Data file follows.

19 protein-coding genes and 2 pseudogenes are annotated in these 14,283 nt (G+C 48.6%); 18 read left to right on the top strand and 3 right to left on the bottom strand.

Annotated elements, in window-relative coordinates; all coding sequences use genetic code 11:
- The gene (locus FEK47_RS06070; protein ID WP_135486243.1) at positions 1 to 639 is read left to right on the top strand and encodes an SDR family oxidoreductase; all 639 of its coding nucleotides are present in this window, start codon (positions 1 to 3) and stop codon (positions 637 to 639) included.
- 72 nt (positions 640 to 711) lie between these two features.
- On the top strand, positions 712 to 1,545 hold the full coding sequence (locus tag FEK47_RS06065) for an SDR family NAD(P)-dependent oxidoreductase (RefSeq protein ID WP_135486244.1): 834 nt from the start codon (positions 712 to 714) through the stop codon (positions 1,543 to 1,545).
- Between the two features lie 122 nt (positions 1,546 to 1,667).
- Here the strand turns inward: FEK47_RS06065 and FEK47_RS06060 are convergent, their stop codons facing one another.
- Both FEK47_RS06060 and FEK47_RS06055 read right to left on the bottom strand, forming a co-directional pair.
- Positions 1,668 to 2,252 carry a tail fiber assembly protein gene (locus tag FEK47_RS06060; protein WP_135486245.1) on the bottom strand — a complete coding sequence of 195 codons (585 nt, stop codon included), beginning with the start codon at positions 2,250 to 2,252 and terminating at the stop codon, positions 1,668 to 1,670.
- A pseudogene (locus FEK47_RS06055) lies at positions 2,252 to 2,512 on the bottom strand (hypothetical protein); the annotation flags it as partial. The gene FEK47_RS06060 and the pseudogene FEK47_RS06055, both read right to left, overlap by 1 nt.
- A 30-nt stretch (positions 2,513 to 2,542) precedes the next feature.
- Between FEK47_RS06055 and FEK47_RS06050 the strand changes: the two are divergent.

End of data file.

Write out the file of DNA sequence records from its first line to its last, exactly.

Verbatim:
19 protein-coding genes and 2 pseudogenes are annotated in these 14,283 nt (G+C 48.6%); 18 read left to right on the top strand and 3 right to left on the bottom strand.

Annotated elements, in window-relative coordinates; all coding sequences use genetic code 11:
- The gene (locus FEK47_RS06070; protein ID WP_135486243.1) at positions 1 to 639 is read left to right on the top strand and encodes an SDR family oxidoreductase; all 639 of its coding nucleotides are present in this window, start codon (positions 1 to 3) and stop codon (positions 637 to 639) included.
- 72 nt (positions 640 to 711) lie between these two features.
- On the top strand, positions 712 to 1,545 hold the full coding sequence (locus tag FEK47_RS06065) for an SDR family NAD(P)-dependent oxidoreductase (RefSeq protein ID WP_135486244.1): 834 nt from the start codon (positions 712 to 714) through the stop codon (positions 1,543 to 1,545).
- Between the two features lie 122 nt (positions 1,546 to 1,667).
- Here the strand turns inward: FEK47_RS06065 and FEK47_RS06060 are convergent, their stop codons facing one another.
- Both FEK47_RS06060 and FEK47_RS06055 read right to left on the bottom strand, forming a co-directional pair.
- Positions 1,668 to 2,252 carry a tail fiber assembly protein gene (locus tag FEK47_RS06060; protein WP_135486245.1) on the bottom strand — a complete coding sequence of 195 codons (585 nt, stop codon included), beginning with the start codon at positions 2,250 to 2,252 and terminating at the stop codon, positions 1,668 to 1,670.
- A pseudogene (locus FEK47_RS06055) lies at positions 2,252 to 2,512 on the bottom strand (hypothetical protein); the annotation flags it as partial. The gene FEK47_RS06060 and the pseudogene FEK47_RS06055, both read right to left, overlap by 1 nt.
- A 30-nt stretch (positions 2,513 to 2,542) precedes the next feature.
- Between FEK47_RS06055 and FEK47_RS06050 the strand changes: the two are divergent.